R1 – Melbourne v Western Bulldogs – Mongrel Review

Going into this game, it became apparent that it’d be a high-stakes game for both teams. I expected it to be an entertaining contest, but it ended up fizzing out after a promising first half. Nothing really to write home about in the end.

While the Dogs got off to a hot start, it was the Dees that clawed back the margin, going into quarter-time a point in front. Marcus Bontempelli had plenty to say in the first stanza, winning the first four clearances of the game and giving his forwards silver service. He got some help from Adam Treloar and premiership teammate Jason Johannisen who provided plenty of run and dash. Aaron Naughton was the beneficiary of the way the ball was coming inside 50. His first goal of the game came about when he dragged Steven May with him up the ground, beating him in a 1-on-1 just on the 50m arc. From then on, May adjusted, handing Naughton over, and headed back to a much more familiar spot in the last line of defence.

Tim English got off to a hot start, as well, making Max Gawn accountable. This didn’t last long as, as he was involved in a heavy collision with Liam Jones, going back with the flight. This kept him down on his haunches for quite some time. Thankfully he played out the rest of the game, but it seemed to slow him down and Gawn took full advantage.

You can see the extra game in hand has benefitted the Dees the most, with Bulldogs players out on their feet and with hands on their hands before half-time. The warm weather certainly wouldn’t have helped too much either.

After the main break, both teams were feeling each other out, trying to control the game. It was the Dees that took the most of their opportunity though, kicking the first goal of the third quarter. Once the play opened up a bit more, it was the Demons that won the pivotal contest, coming out the front of stoppages with ease and giving their forwards good looks.

Christian Petracca started becoming more prominent, Clayton Oliver was industrious in the way he won the ball and gave his teammates first use, while May was solid down back. If it wasn’t for Liam Jones down back, and Tom Liberatore working his way into the game, the scoreboard would have looked even more ugly. Although, every time the Dogs kicked a goal, the Dees responded, holding onto a three-goal buffer for the majority of the third quarter.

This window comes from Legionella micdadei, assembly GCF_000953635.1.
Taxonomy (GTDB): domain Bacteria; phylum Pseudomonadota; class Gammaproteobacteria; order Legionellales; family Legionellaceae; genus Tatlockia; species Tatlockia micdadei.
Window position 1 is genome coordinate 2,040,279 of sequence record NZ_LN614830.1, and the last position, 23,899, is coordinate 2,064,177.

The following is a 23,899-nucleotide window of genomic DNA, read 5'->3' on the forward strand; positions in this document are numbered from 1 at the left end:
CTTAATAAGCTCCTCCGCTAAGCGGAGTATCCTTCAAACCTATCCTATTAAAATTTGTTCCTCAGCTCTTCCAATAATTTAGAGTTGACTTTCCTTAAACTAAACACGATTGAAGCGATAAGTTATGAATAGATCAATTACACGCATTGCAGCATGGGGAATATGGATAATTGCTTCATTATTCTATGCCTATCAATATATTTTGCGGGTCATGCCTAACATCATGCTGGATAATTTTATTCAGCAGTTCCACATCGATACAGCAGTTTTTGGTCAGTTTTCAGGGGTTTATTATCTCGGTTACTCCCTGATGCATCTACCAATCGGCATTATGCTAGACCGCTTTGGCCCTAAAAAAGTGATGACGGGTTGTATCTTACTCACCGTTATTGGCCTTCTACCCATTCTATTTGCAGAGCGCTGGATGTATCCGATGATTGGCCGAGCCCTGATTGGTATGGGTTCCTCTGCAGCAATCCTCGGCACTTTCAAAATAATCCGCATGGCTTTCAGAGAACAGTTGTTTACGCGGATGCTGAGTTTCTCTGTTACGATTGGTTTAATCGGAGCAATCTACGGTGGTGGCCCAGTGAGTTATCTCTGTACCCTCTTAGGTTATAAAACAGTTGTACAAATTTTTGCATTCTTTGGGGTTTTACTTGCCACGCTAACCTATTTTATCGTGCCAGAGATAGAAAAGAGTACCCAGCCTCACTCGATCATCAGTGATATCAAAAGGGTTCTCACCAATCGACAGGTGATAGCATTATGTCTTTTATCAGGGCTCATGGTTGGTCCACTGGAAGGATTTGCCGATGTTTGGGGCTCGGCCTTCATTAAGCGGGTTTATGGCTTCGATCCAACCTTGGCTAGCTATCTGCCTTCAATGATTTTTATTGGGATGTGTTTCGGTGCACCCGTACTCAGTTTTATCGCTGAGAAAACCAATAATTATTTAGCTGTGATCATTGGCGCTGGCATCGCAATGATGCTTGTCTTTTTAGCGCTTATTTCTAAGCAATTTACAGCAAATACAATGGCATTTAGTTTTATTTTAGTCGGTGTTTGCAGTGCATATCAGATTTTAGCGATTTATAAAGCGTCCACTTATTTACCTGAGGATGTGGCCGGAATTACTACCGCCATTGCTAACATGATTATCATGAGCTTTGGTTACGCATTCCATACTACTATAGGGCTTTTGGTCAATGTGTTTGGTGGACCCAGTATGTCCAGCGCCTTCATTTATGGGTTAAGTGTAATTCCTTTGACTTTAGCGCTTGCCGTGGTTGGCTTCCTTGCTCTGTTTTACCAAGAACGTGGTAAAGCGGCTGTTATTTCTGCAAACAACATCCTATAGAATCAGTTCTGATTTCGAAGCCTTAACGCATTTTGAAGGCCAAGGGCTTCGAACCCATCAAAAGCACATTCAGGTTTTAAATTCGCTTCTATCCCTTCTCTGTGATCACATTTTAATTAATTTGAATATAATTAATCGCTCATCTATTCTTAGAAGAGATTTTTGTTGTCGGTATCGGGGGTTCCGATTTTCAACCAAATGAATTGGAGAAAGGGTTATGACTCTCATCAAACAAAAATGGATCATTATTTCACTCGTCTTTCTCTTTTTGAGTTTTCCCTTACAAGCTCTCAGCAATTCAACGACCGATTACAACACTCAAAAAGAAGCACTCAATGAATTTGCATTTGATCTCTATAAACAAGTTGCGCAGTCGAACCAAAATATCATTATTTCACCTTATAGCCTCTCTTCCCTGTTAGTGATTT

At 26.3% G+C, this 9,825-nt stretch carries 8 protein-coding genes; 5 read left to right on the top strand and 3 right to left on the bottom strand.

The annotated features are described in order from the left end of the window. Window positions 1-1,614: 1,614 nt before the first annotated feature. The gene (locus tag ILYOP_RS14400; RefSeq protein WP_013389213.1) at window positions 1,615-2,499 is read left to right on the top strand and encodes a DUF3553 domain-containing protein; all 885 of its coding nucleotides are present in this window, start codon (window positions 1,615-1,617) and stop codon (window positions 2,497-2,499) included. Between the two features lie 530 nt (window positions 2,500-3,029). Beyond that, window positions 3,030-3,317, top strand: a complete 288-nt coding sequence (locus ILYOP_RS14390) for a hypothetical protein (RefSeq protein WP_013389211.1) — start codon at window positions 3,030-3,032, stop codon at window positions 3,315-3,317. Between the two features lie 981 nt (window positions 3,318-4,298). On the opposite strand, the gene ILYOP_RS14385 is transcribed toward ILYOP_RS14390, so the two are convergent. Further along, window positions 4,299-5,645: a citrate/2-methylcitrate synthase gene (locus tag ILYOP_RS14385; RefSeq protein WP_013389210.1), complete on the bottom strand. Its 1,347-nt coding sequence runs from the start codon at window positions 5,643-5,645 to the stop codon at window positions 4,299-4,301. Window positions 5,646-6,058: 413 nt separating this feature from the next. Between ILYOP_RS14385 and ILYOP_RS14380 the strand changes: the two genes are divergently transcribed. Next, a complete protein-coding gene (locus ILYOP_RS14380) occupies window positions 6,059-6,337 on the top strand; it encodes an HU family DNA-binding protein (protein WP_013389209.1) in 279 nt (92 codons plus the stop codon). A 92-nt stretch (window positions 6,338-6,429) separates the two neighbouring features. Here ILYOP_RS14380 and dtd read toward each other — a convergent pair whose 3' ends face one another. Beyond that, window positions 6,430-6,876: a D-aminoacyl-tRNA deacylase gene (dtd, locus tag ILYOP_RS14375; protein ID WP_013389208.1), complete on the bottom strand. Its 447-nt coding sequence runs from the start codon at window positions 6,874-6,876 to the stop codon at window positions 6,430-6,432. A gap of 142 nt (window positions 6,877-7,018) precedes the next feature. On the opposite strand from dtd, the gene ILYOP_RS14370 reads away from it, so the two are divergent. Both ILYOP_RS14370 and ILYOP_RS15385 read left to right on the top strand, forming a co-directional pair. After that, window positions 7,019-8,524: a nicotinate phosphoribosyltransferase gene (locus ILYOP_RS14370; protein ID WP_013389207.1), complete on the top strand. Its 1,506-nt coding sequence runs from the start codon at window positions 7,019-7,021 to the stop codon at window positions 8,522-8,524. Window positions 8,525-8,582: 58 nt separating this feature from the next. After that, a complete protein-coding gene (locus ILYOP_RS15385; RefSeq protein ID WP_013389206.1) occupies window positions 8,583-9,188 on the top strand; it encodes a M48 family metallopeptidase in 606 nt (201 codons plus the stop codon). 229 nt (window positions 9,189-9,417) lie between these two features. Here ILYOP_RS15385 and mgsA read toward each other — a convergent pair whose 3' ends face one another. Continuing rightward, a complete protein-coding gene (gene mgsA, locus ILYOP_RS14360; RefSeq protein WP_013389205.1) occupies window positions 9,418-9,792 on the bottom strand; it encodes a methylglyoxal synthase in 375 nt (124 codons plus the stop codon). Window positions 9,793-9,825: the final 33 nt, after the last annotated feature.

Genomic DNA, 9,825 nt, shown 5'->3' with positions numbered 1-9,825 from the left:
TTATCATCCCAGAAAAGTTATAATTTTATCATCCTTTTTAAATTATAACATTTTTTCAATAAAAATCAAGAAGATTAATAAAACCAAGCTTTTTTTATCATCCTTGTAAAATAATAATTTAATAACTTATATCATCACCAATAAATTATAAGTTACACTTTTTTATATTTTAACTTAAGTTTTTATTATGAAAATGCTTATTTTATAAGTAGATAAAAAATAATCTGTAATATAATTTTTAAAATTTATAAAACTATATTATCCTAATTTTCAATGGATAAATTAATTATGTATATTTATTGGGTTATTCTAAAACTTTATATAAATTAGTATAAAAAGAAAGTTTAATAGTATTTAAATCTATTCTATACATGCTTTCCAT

It wasn’t until the last quarter that the floodgates opened up a bit, with the Demons taking full control of the game. The Dogs looked nowhere near it, and the task seemed all too hard as

Melbourne ran away with it.

While it’s early days, it looks like the Dogs have not worked on a lot over the off-season and it’s still apparent that they can’t defend ball movement like the best teams can do consistently.



I like the game of Rhylee West today.

Rhylee’s game was almost the only positive to come out of this for the Dogs. He worked his backside off to get into space, working right up the ground, and used his elite skills to deliver the ball inside 50.

In the past, West has been somewhat of a fringe player trying to break into this star-studded Bulldogs outfit. He has fought hard to break into this side, while arguably playing out of position. His no-fuss attitude has been admirable, and while he’s had his chances he’s made the most of

I think you can now safely say that he’s an established player and games like this will only solidify his spot in the side. While he only finished with 12 disposals and one goal, don’t underestimate his impact every time he had the ball. He also had five score involvements and six marks to go with his performance. Not bad for a high half-forward.



One of the main things I was looking forward to in this game was how the tall pillars for each side would go against each other.

It’s fair to say Melbourne’s big men won the battle.

When May conceded the first goal of the game in the opening minutes to Naughton, he looked like he took it personally. From then on, Naughton was blanketed and May looked like a man possessed, running, tackling, and taking trademark intercept marks. Naughton didn’t get anywhere near it again until the last quarter.

May had some help from Jake Lever, who just does what he does, spoiling and coming third man up. Tom McDonald, who looked right at home back in defence, played more of a lockdown role. Judd McVee was busy mopping up forward entries, rebounding and providing a handful of one-percenters that’ll make his peers happy.

For the Bulldogs, only Jamarra Ugle-Hagan took the most of his chances. He was able to outstretch his opponent and mark high balls, finishing with 14 disposals and six marks. If it wasn’t for wayward goal-kicking, he could’ve ended up with a bag. It’s no wonder why he’s the most sought-after signature in the player movement landscape.